To counter this playstyle, you can be more passive, forcing this player to act; set traps that they can fall into if they are imprecise in their movement, and aggressively attacking openings. These are all similar to counters for the other play-styles. The most unique counter for this style is that the reactions and counters of this list can sometimes be unplanned and either too strong or too light, creating openings for an aggressive player to exploit.

This is just the lightest of overviews of these playstyles and approaches to the game. The goal of identifying and categorizing where an opponent leans is to identify early on how they will approach the game, how they will utilize the tools in their list, and how you might be able to put them off their game and try to put them on tilt.

 

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3 Responses to “Mind Games: The Four Kinds of Gamer You Will Face”

  1. jordan stein July 26, 2018 8:49 pm #

    Great read. If I were to put myself into one of these, I would be reactive loose. What would you be?

  2. WestRider July 26, 2018 10:37 pm #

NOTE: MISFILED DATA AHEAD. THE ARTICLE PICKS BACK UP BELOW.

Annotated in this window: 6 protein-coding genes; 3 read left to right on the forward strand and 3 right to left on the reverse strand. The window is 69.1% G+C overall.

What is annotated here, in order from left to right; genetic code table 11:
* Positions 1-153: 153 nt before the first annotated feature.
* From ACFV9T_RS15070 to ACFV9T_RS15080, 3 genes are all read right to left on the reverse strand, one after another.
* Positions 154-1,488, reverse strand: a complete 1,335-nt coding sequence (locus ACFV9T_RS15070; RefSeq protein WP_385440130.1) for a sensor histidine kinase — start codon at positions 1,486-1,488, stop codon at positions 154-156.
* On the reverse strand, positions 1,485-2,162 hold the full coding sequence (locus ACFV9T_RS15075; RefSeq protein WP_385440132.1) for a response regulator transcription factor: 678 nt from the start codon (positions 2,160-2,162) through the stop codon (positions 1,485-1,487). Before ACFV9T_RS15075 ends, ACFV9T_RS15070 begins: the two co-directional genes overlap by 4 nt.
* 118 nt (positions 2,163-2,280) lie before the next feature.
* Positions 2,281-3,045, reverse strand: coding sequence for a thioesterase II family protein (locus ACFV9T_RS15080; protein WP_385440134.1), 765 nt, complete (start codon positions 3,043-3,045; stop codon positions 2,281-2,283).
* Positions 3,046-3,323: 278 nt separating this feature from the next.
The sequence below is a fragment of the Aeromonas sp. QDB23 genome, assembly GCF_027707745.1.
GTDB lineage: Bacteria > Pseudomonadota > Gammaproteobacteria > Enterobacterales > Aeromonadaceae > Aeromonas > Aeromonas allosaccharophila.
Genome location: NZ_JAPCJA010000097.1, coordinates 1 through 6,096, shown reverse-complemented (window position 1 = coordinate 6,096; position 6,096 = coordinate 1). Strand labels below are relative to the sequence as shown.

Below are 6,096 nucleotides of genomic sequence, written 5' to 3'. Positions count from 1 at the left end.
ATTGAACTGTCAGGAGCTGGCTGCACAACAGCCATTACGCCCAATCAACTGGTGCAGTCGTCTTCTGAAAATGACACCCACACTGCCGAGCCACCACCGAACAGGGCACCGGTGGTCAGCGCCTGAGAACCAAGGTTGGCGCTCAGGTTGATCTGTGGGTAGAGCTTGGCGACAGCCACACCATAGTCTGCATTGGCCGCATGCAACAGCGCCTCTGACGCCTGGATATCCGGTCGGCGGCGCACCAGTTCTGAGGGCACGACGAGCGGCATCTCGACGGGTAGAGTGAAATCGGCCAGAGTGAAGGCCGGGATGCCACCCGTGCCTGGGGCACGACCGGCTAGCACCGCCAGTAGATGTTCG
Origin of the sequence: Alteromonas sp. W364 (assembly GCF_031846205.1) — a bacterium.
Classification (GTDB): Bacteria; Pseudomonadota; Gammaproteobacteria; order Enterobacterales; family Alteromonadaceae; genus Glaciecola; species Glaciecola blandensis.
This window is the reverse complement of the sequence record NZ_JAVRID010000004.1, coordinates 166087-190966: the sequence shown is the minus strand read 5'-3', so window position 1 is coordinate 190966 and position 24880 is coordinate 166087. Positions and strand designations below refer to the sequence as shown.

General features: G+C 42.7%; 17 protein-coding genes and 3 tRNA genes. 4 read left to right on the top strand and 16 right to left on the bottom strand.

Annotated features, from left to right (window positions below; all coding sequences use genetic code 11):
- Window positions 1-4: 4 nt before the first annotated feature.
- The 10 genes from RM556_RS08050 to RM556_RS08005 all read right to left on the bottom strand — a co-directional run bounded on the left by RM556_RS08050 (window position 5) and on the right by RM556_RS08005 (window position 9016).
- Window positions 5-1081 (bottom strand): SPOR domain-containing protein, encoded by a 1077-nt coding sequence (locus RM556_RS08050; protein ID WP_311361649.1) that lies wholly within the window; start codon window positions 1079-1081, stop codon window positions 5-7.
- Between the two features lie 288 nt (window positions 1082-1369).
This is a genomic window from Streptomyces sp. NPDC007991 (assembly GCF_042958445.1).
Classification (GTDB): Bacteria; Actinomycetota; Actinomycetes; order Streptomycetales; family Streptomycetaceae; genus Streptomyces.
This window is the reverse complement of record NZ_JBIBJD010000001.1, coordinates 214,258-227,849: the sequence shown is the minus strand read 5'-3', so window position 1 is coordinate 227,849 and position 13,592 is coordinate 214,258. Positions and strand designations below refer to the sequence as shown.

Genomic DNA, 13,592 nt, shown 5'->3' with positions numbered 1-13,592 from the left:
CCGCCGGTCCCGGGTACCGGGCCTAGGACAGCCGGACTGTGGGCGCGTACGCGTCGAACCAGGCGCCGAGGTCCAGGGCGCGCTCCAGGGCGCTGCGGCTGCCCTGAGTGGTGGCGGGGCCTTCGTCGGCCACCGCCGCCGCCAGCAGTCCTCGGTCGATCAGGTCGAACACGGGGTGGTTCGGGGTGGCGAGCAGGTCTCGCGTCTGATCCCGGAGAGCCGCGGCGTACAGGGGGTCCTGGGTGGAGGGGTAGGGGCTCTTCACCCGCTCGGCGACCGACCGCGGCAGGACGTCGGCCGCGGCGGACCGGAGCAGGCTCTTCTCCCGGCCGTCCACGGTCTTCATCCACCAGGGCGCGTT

What’s interesting to me about this is that, during the three spans when I was playing more competitively, I used three of the four different styles. When I went undefeated for a year with my IG back in 3rd Ed, I was a Tank Commander through and through. In late 4th with my Nids, I was a Warboss, catching people off balance with swarms of Hormagaunts. And with my Khorne Daemonkin in 7th (and sort of the tail end of 6th as well, via Allies), I was a Changeling, with lots of redundancy, threat level fairly evenly distributed across my Units, and I would usually just sort of push forward everywhere behind Flesh Hound screens until my Opponent committed to a course of action, and then I’d pounce.

  3. Ecstasy in service July 28, 2018 8:35 pm #

    Great read! A fun way to look at lists and try to devise how it plays before battle begins.